Book Review: “Open Throat” — Animal Talk

By Drew Hart

It’s really a feat — to meld the imaginary with the truth, but Open Throat does it just smashingly.

Open Throat by Henry Hoke. MCD/Farrar, Straus and Giroux; 160 pp

A whimsical question from someone in the family a hundred years ago: “What would you do if a monkey asked you?” Fifty years pass, and then we’re watching the television horse Mister Ed talk. Animals with voices have been around for a long time —

However, until now, your F.C.* has not considered hearing from a mountain lion. Especially one that lives in the hills of Griffith Park in Los Angeles, above and around the Hollywood sign. Well listen up, because Henry Hoke’s surprise of a novel is narrated by one, and he (the lion, that is) does a splendid job of it. Perhaps inspired by P-22, an actual mountain lion that roamed in the same place before it met a sad demise, mourned by many in Southern California (they’re building a freeway crossing over the Ventura Freeway to allow all creatures an opportunity to travel safely), Hoke’s tale follows his lion, nameless at first, later called “Heckit” by the teenage girl he befriends, through a wild series of adventures. Heckit tells of his life in a rapid-fire series of episodes — from his days as a cub, in which his father nearly ate him, to later days when he has fled his family, bravely crossing the 405 (he calls it “the long death”) and winding up above L.A. (“Scare City”). This is a most articulate animal; he picks up on language by overhearing the voices of hikers and homeless squatters around him. From them he deduces that he is looking down on “Ellay”; that perhaps he could use a therapist, maybe would be better off in New York (no cars!) But he’s definitely around what the venerable New York Times book critic John Leonard used to call “the planet Los Angeles.” So he’s eavesdropping on talk such as: “this is not a big deal but he ghosted me whatever he’s ugly and all his friends suck,” and “fame is a real killer all I did was one commercial and now I get recognized and shouted at.”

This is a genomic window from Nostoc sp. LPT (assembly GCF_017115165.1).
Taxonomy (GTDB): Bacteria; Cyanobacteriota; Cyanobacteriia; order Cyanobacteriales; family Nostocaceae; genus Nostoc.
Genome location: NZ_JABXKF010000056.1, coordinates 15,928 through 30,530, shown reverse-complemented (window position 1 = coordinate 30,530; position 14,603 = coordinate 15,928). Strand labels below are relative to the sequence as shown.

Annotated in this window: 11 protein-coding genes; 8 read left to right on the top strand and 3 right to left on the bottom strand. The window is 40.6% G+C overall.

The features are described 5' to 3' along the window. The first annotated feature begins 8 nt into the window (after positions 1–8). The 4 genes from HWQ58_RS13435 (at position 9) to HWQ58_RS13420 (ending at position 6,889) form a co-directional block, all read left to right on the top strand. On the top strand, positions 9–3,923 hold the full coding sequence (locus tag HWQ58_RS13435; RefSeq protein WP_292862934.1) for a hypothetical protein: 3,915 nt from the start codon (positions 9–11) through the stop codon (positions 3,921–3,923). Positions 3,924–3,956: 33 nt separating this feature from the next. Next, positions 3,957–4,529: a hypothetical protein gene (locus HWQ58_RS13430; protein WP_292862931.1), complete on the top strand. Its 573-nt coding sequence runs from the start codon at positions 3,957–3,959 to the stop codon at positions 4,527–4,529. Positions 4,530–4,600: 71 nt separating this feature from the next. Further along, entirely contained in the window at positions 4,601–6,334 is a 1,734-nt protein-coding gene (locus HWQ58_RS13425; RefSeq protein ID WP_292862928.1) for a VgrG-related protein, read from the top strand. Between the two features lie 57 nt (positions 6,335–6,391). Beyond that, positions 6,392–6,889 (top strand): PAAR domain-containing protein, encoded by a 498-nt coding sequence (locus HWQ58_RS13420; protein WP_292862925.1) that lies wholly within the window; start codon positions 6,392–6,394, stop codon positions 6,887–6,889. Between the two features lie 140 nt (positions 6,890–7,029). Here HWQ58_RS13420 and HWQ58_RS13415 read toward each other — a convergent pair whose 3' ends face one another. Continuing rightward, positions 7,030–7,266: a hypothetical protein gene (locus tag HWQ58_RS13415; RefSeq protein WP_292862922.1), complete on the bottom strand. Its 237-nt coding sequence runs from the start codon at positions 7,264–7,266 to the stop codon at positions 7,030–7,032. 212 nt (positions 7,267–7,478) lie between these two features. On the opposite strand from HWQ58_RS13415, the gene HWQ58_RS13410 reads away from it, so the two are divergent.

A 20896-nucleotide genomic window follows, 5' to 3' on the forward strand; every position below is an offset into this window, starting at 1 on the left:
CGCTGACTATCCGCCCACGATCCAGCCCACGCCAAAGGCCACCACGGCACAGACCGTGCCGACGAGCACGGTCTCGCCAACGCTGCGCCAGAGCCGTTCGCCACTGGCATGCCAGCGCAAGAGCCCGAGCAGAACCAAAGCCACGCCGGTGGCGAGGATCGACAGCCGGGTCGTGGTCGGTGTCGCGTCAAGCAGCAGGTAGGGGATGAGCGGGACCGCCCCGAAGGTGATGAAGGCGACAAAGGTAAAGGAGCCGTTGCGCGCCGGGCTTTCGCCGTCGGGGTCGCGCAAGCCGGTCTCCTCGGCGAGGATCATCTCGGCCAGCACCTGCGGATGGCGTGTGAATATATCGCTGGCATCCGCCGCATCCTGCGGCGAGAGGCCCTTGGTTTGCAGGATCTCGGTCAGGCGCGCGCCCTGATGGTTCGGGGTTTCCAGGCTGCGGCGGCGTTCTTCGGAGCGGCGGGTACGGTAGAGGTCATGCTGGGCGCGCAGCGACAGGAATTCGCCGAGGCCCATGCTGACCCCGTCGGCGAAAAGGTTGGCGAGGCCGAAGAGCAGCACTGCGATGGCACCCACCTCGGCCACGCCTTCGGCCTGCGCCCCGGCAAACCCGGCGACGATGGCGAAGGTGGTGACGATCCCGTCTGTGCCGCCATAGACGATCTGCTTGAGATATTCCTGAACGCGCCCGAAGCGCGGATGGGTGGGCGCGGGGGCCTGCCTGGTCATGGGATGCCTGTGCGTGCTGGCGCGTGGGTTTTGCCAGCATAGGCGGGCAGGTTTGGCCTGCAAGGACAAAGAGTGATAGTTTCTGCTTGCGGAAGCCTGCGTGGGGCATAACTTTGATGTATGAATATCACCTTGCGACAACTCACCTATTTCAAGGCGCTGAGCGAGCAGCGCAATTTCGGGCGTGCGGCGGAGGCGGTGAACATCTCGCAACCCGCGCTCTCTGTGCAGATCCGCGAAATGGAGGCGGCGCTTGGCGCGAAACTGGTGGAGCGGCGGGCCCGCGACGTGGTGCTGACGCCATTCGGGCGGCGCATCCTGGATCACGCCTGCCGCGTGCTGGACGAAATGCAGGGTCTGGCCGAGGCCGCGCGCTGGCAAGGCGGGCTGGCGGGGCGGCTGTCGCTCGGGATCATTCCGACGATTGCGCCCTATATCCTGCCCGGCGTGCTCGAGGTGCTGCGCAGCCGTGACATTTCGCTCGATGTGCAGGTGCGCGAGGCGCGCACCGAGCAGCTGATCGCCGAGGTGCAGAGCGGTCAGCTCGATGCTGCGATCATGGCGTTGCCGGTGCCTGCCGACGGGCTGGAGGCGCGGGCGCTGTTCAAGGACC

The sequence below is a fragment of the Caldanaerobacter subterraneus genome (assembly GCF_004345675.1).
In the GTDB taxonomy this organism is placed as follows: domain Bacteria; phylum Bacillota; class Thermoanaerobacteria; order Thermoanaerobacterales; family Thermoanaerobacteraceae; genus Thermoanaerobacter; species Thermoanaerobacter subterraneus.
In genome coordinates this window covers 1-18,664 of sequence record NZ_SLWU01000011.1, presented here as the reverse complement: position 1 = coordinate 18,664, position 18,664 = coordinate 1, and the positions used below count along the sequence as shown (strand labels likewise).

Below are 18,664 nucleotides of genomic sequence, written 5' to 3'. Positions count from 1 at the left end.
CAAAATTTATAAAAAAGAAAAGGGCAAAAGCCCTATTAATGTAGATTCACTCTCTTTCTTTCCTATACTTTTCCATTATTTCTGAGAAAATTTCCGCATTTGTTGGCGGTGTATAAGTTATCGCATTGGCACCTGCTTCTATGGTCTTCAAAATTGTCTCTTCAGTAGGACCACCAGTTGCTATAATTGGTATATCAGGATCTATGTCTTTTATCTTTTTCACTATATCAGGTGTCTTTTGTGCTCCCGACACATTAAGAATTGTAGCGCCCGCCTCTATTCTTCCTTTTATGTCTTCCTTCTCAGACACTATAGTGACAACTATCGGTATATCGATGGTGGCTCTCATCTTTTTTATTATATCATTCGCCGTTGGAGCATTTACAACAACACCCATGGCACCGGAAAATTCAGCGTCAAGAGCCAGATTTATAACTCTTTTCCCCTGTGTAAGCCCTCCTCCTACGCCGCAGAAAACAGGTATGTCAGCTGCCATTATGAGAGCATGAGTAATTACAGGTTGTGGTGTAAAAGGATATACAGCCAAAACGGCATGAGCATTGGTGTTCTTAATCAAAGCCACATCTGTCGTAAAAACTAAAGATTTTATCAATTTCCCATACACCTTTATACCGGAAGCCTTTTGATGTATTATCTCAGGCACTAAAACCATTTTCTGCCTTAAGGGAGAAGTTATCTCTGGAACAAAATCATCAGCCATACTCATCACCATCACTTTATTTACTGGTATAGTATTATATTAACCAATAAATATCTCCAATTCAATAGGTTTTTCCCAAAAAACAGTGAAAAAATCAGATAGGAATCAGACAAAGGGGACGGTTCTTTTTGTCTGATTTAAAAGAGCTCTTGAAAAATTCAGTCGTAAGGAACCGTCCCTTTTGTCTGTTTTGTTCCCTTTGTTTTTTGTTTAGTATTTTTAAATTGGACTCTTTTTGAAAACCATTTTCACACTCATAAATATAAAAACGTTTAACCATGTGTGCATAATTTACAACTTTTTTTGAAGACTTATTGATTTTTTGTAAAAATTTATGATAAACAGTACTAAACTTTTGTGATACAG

First world Hollywood problems, those, but there’s a lot more in store for Hoke’s cat — at times he is starving, pissed on while hiding from people in bushes, being scared by fireworks or police helicopters. And worse, because 21st-century life around him is very much on display: he experiences an earthquake; a big brushfire in a homeless camp spreads and causes him to flee to the L.A. Zoo, then into the streets down the hill. Heckit winds up in a crawl basement of a house that seems to be the home of some celebrity. He’s discovered by the star’s daughter, a 17 year-old who stashes him in a spare room, feeds him, talks to him about taking him with her to ’Santa Fey.’ In what is most likely a cat dream, the two go to ‘Diznee’, eat jumbo turkey legs, and ride Splash Mountain together(!)

Exclamation point mine: while much of this must sound like a reverie — and is exceptionally so — it’s probably not surprising that Open Throat doesn’t end that way. It’s bookended by two events that will go unmentioned here; if you were hoping for a happy confection, so sorry — this skews somewhat darker. And in doing that, it captures the age, especially in the enormous city. But it’s really a feat — to meld the imaginary with the truth, and this story has done it just smashingly. It’s one you will speed through, probably in a sitting, and never regret being in the company of. More than a few months have passed since something this strong came to this neck of the woods —

Drew Hart – your *Faithful Correspondent – writes from Santa Barbara, California

Leave a Comment

Recent Posts